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Policymakers must undo trade barriers to revive global growth: IMF

The International Monetary Fund (IMF) has urged that policymakers must put in place with durable agreements, rein in geopolitical tensions to boost confidence and reinvigorate investment.

Updated: Oct 20, 2019, 04.13 PM IST
IMF Reuters
WASHINGTON DC : With the global economy in a synchronised slowdown amid growth forecast for 2019 to 3 per cent, its slowest pace since the 2008 global financial crisis, the International Monetary Fund (IMF) has urged policymakers must undo the trade barriers put in place with durable agreements, rein in geopolitical tensions and reduce domestic policy uncertainty.

Such actions can help boost confidence and reinvigorate investment, manufacturing and trade. To fend off other risks to growth and to raise potential output, economic policy should support activity in a more balanced manner, said Gita Gopinath, Economic Counsellor and Director of the Research Department at IMF.

"Monetary policy cannot be the only game in town. It should be coupled with fiscal support where fiscal space is available, and policy is not already too expansionary," she wrote in a blogpost during the annual meetings of World Bank Group and IMF being held here from October 15 to 20.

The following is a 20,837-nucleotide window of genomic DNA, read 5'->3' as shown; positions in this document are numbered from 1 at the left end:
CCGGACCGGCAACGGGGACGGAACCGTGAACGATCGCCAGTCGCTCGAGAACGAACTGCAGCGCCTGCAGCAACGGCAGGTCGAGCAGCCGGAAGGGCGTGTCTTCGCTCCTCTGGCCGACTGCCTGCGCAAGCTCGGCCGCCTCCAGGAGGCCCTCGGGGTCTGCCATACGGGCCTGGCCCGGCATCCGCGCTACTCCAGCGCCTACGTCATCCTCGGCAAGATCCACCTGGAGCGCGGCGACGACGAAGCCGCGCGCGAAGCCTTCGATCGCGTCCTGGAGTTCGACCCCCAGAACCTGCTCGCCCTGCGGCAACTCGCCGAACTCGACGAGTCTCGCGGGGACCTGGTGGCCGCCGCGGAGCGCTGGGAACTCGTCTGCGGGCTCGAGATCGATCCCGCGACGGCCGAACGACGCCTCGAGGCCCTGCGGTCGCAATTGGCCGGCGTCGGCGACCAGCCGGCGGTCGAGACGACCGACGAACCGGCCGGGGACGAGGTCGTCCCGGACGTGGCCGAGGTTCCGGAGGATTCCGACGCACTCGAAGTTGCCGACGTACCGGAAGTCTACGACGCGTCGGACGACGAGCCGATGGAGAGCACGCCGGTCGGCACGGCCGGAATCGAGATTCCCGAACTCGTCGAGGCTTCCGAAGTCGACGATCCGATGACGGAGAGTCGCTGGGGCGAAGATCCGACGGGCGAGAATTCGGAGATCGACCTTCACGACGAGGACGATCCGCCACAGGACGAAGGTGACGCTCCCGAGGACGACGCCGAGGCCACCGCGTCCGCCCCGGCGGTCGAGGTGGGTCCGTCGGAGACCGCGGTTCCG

Countries like Germany and the Netherlands should take advantage of low borrowing rates to invest in social and infrastructure capital, even from a pure cost-benefit perspective. If growth were to deteriorate more severely, an internationally coordinated fiscal response tailored to country circumstances may be required.

While monetary easing has supported growth, it is essential that effective macro-prudential regulation be deployed to prevent mispricing of risk and excessive build-up of financial vulnerabilities, said Gopinath.

For sustainable growth, it is important that countries undertake structural reforms to boost productivity, improve resilience and lower inequality. Reforms in emerging market and developing economies are also more effective when good governance is already in place.

"The global outlook remains precarious with a synchronised slowdown and uncertain recovery. At 3 per cent growth, there is no room for policy mistakes and an urgent need for policymakers to support growth," she said.

The global trading system needs to be improved, not abandoned. "Countries need to work together because multilateralism remains the only solution to tackling major issues like risks from climate change, cybersecurity risks, tax avoidance and tax evasion, and the opportunities and challenges of emerging financial technologies."

Gopinath said the weakness in growth is driven by a sharp deterioration in manufacturing activity and global trade, with higher tariffs and prolonged trade policy uncertainty damaging investment and demand for capital goods.

In addition, the automobile industry is contracting owing also to a variety of factors like disruptions from new emission standards in the euro area and China that have had durable effects. Overall, trade volume growth in the first half of 2019 has fallen to 1 per cent, the weakest level since 2012.

However, the IMF's World Economic Outlook projects a modest improvement in global growth to 3.4 per cent in 2020. The uptick is driven by emerging market and developing economies that are projected to experience a growth rebound to 4.6 per cent.

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